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MJ Destinations: 3 Days in The Mojave National Preserve – Day Two MJ Destinations: 3 Days in The Mojave National Preserve – Day Two
One of the best parts of ANY Adventure is discovering new things. Whether it’s new places, new people, new scenery or just finding a... MJ Destinations: 3 Days in The Mojave National Preserve – Day Two

One of the best parts of ANY Adventure is discovering new things. Whether it’s new places, new people, new scenery or just finding a new perspective from which to see things. Traveling for many folks can be intimidating, especially when venturing out into the unknown…but it shouldn’t be. Every time we go somewhere we continue to learn, grow and process the new experiences in hopes that the next time we can do better. “Adventuring” also means that you have to plan to not fail…as Benjamin Franklin said “if you fail to plan, you are planning to fail”. When it comes to jeeping and/or overlanding, especially in remote areas, being prepared is a MUST. I guarantee that by being prepared your experiences will be much more enjoyable! If you’re not sure how to prepare, then I recommend adventuring with someone that is, and learn from them! One thing that’s definite about the offroad industry and this hobby is that there is a plethora of information out there…you just have to learn how to use that information and make it work for YOU!

Day two of our Adventure into the Mojave National Preserve found us waking up at a NPS campground called the Mid Hills Campground. For a map refer back to Day One.

Taking a quick look at my iPad mini running my Gaia app, I knew there was an overlook just a short distance from the campground…and when a map says there’s an overlook at a place you have never been to…well you HAVE TO go see! We made some coffee with the JetBoil and started packing things up to start the day. Our friends that had joined us, Mike and Brad, shared very similar travel habits as Jessy and myself, which is a huge plus when traveling with others. Brad slept inside his 392 Jeep Wrangler and Mike utilized his rooftop tent on his 4 door Jeep JK which meant that it didn’t take much time for us to load up.  The overlook was only a few minutes away, and the short side trip was worth it! I had hiked over a few small hills to get a better perspective of where we were parked. There is only room for a few rigs at the turnaround point so we all fit just fine.

The view from the overlook is looking back west, across the Kelso Cima Road that we drove up and back towards the Kelso Mountains. The storm clouds had cleared out and the views were awesome! After my quick hike back to the group, it was time to hit the road. I knew I wanted to follow Wild Horse Canyon Road along the Mid Hills and in between the Providence Mountains heading towards the Hole-In-The-Wall Information Center. Hole-In-The-Wall is also a center point of interest for the Preserve.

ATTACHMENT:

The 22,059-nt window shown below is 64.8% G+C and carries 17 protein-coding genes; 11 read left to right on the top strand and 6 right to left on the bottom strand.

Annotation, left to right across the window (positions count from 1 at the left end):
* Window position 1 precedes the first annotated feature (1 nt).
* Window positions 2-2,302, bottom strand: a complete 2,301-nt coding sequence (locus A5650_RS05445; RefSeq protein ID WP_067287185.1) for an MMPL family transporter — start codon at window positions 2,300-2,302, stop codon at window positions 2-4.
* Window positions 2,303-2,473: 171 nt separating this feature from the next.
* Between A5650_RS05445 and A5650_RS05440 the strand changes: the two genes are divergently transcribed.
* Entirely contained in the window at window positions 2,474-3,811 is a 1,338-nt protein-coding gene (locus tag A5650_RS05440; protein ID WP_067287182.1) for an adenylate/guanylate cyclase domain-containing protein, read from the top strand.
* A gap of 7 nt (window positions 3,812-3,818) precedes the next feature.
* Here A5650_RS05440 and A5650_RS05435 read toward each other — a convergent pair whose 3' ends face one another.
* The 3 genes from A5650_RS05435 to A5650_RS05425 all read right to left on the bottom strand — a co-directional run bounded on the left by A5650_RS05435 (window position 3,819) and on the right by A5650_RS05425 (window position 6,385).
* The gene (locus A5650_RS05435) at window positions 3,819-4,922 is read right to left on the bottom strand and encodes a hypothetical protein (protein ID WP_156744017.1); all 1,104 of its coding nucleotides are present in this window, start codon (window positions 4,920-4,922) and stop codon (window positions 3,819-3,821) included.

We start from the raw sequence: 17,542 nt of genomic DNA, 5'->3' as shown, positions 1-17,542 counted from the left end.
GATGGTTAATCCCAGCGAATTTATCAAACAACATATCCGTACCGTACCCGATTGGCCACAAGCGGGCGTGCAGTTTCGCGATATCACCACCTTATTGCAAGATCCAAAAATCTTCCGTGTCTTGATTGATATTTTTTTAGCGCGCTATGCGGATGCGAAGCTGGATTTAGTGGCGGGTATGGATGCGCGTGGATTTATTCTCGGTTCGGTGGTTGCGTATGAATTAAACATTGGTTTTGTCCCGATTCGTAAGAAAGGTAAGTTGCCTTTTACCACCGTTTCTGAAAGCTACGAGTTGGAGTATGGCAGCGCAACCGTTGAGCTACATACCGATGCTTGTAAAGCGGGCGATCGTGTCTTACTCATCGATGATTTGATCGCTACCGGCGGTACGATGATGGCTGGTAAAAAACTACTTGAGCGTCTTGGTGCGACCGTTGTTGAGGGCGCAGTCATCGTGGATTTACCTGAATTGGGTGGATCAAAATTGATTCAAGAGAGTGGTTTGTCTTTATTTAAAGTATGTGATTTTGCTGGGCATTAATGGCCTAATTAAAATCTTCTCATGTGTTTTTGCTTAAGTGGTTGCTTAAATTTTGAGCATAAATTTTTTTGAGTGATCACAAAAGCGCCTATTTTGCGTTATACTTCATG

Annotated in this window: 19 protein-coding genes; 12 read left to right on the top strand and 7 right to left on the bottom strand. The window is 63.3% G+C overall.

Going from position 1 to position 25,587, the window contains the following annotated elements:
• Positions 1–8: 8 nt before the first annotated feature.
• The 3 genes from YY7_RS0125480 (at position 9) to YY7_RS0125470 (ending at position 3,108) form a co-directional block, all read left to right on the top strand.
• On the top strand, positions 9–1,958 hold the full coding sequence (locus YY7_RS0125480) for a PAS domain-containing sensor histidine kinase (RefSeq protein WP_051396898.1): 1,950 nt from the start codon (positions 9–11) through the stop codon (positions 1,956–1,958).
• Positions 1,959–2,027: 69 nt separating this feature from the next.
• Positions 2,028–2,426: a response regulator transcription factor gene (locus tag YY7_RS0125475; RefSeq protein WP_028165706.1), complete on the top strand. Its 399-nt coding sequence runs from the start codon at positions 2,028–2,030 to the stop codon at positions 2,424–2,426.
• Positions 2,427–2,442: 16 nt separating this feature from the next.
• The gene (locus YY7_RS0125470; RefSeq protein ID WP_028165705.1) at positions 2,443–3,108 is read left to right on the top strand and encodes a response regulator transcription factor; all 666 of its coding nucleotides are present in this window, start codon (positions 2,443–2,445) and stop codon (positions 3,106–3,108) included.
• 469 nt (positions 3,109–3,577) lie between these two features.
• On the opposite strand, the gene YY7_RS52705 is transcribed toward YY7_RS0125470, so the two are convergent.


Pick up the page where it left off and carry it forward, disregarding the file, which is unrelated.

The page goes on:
The route we chose was very scenic and the roads were in great shape. This time of year traffic is scarce. We only ran into one other vehicle on our way to Hole In The Wall and had only seen a handful of vehicles on the entire trip so far. Before we arrived at the Information Center I did spot a sign near some rocks off to the left side of the road which had to be investigated! What a find! Some amazing petroglyphs!

Brad was so excited that he even wanted to give a Cholla a hug! (No Cholla nor Brad were hurt during this image being captured :-))

One of the things to remember when traveling with no real plan, in the winter, on a weekday, is that many places are closed this time of year. We found this out at a couple of places during our Adventure. The Information Center is closed on Tuesday, Wednesday and Thursdays and it being a Wednesday when we arrived…well…we will just have to make another trip back!

What we did find out from the signage was that there are a few trails around the area as well as a “Rings Loop” trail. We didn’t know what a “rings” trail meant but we were going to find out! A short distance from the Center around the back were a few parking areas and more signs. The rocks had definitely changed and become much more interesting with lots of holes, erosion, and colors. We also found out that the Petroglyphs we had stopped to see are located along the Rings Loop Trail.